Central laboratory and morgue. – Each base hospital was originally equipped with a full laboratory equipment, and each established its own complete laboratory. It was soon seen that it would not be practicable to have a complete laboratory. It was therefore decided by the officer in charge of laboratories to have one central laboratory in each center, well equipped, and smaller laboratories in the individual hospitals for the routine work. This idea met with tremendous opposition on the part of the various hospitals. However, the central laboratory was established, taking such equipment from the individual base hospitals as was necessary to organize and equip one central laboratory in each of the towns, Vittel and Contrexeville. At first the central laboratory was in charge of one of the laboratory men detailed from one of the units. This was unsatisfactory to the other unit in the town. No confidence was placed in the work of an officer from another unit. It was seen that an officer not connected with any unit would be necessary. As a result, an officer was ordered to the center as laboratory officer of the center laboratory, remaining in charge until the close of the center.
For some time the French kept a railroad artillery train parked in the city. Considerable time was required to get this removed. Again, the British attempted to establish a motor lorry park in the city. This was later abandoned. It was not considered in keeping with the provisions of the Geneva convention to attempt to construct a cross for protection so long as those combatant organizations were within the city. After these organizations were ordered away the cross was constructed. All the surrounding towns were repeatedly bombed. German planes were overhead frequently and it was believed that this center sooner or later would be bombed. Fortunately this never occurred.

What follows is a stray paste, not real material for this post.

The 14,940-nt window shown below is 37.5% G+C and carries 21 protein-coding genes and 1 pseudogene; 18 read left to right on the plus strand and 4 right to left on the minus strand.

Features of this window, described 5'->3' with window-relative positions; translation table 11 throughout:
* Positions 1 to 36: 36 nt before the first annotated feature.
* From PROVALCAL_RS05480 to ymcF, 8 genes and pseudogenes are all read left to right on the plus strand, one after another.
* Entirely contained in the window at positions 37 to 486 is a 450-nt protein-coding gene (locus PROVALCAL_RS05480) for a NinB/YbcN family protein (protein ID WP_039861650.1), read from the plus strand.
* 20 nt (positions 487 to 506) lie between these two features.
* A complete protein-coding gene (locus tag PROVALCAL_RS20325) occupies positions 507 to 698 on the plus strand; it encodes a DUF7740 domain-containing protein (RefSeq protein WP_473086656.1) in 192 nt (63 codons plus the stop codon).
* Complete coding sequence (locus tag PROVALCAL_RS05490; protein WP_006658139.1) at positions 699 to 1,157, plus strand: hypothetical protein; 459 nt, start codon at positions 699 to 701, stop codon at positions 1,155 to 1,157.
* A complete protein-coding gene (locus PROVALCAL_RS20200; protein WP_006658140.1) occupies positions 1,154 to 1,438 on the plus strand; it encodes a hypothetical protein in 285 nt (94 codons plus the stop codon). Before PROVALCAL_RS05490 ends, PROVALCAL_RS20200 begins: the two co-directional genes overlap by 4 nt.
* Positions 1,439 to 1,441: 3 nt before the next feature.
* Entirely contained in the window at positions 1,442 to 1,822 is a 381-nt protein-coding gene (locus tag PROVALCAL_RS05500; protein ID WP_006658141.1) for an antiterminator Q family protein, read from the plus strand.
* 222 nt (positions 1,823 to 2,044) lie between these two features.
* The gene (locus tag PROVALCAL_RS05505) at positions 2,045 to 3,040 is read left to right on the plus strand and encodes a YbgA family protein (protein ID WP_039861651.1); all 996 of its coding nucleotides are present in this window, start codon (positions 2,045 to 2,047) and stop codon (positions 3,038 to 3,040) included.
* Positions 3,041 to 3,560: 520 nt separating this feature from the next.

Convalescent camp. – Early in the history of the center the commanding officer obtained 10 Marquee tents as a nucleus for a convalescent camp. These were later ordered shipped to Bazoilles and the idea of a camp was abandoned. During the month of September definite steps were taken to establish a convalescent camp for 1,200 patients to serve the center. A piece of land 50 acres in extent was leased and construction started. A total of 12 huts was erected by the engineers and 40 type Henry tents obtained. This camp was ready to take in patients when the armistice was signed, and the project was abandoned.